Then there are the novels, over 18 years, which I wrote that never got published.  Everything I Own is actually my fourth novel! In Hardraw Scar, a baseball writer goes to northern England to rediscover his roots; in The Frog, the Princess and the Car Sales King, a trio of friends deal with the consequences of childhood abuse; and in These Days Are Nights, I explore freedom of speech in a time of terrorism, which makes it sound more idea-driven than it was. A suicide bomber tries to disrupt a speech about to be given in Montreal by a former Israeli prime minister. None of the novels got picked up. There was some interest in each of them, but … the publishing game is so subjective. An agent or a publisher is either gonna like something or not. Or, more accurately, a 23-year-old English lit grad is either gonna like something or not. So you either deal with it and keep writing or you let it flatten you and quit.

4. What kept you going after so many rejections?

Simply? The need to write. I have so many stories inside my head and each day I encounter more people and go to more places that feed these stories. My need to create is a biological imperative, no different than the imperative Michel Laflamme feels in writing songs in Everything I Own.

5. You were born in Massachusetts and you live in Abu Dhabi, but the novel is set
in Montreal. What’s your connection to Montreal?

My parents were born in rural Quebec and migrated to Massachusetts, straight down Route 5, in the 1950s. I was born in Holyoke, a mill town along the Connecticut River, and lived there until I was about four. My first language was French and I can remember speaking it to the good sisters of the Présentation de Marie in kindergarten before being told not to. The school and the church were in a French-speaking parish or enclave of Chicopee, the hilltop district of the city known as Aldenville. We were surrounded by descendents of Quebecers: all kinds of Aubuchon, Desmarais, Brault, Gaudet, Lamontagne, Page, Lepage, Thibault, and Benoit. It just goes on and on.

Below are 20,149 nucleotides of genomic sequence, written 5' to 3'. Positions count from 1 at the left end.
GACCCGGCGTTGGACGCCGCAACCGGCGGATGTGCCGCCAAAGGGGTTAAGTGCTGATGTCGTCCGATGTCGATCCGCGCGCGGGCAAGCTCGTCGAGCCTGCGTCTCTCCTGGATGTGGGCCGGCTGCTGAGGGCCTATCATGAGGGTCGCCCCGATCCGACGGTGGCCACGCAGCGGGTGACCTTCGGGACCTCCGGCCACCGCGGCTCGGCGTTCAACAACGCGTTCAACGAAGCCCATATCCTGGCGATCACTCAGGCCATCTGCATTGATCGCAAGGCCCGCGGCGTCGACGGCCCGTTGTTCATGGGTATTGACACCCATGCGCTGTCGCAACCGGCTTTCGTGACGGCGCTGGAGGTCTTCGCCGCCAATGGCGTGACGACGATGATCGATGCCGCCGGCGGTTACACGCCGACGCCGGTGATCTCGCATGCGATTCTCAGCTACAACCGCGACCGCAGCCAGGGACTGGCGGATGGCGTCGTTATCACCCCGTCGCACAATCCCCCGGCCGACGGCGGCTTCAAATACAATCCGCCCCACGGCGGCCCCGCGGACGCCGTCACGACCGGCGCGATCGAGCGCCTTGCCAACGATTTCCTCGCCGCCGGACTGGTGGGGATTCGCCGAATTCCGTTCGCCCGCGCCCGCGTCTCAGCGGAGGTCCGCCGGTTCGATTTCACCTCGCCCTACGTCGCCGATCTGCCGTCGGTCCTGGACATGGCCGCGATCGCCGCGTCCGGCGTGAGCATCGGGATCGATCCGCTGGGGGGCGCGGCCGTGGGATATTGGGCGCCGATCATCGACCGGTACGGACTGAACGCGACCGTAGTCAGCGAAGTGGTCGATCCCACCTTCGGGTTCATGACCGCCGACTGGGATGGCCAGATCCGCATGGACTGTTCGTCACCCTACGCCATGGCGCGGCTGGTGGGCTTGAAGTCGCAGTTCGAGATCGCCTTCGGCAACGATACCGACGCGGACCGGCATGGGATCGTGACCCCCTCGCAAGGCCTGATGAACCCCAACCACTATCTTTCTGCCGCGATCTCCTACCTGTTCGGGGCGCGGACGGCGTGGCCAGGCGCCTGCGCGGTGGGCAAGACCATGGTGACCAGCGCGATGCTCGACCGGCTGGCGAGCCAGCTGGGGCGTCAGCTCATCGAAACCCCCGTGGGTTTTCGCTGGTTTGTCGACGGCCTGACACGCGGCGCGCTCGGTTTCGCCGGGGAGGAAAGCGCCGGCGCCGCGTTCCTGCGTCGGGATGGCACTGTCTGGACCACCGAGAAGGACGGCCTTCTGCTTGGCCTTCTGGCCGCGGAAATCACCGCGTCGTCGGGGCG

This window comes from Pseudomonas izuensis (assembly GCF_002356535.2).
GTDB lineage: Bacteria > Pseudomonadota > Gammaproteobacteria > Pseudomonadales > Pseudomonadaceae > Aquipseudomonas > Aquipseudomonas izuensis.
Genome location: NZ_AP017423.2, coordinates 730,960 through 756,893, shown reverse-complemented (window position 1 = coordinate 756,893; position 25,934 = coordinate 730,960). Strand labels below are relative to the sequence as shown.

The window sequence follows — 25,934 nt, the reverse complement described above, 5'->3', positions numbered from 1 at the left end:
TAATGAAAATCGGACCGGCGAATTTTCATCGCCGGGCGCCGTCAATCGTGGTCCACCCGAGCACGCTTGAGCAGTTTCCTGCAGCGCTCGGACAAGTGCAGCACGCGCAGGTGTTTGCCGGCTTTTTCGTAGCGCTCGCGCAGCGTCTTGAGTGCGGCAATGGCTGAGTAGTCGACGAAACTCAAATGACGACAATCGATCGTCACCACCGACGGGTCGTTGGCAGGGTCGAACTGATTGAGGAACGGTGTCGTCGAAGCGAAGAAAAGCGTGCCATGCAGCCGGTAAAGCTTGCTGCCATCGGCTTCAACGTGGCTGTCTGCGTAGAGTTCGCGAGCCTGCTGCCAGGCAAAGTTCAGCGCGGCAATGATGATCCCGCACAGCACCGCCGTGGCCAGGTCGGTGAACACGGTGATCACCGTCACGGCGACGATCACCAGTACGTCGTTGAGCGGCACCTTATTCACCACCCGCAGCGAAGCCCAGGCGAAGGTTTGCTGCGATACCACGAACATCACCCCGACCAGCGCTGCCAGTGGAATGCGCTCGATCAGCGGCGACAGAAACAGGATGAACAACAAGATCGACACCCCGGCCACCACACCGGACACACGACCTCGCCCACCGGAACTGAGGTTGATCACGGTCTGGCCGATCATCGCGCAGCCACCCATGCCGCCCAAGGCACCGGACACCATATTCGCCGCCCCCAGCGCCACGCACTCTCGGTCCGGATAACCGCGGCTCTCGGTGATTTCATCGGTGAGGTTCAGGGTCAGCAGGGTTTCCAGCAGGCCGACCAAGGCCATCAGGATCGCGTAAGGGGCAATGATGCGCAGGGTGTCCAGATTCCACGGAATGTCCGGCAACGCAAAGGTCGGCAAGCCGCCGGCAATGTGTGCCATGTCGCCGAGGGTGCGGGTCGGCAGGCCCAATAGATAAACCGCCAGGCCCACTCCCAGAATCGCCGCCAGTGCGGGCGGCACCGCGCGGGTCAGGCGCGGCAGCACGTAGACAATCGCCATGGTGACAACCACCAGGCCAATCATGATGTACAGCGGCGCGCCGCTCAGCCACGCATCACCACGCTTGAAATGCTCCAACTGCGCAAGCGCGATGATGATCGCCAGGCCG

My connection to Quebec has always, therefore, been quite strong, but I was probably destined to be like many other New Englanders if two things hadn’t happened almost simultaneously: the US government okayed dual citizenships with certain countries, including Canada, in 1988, and I had been thinking about going back to school. I didn’t have a whole lot of savings – I’d only been in the workplace a few years at that point – so I applied for a “delayed registration of birth” in Canada, and moved to Montreal to attend Concordia University, where I got my creative writing degree.

I lived there 17 years until my move with my family to Abu Dhabi.

The interesting thing about my history is the tie to Michel Laflamme’s. He, too, is
Massachusetts born. There were many families who migrated to New England from Quebec – there are more francophone surnames in New England phone books than in all of Quebec – and many left to return when the economy in Quebec improved, or for other reasons. The Laflammes were one of those families that returned. This almost happened to my own family. When I was still in grammar school, on one of my family’s summer vacations in Quebec, my father was being considered for a job in Drummondville. My father told the prospective employer we were headed back to Massachusetts at a certain hour the next day or something like that and the employer told my father he’d call him first thing. The call came after we left. This would have been in the middle of the whole indépendantiste movement. I could have grown up a little separatist. In some way, Michel’s story is my asking “what if?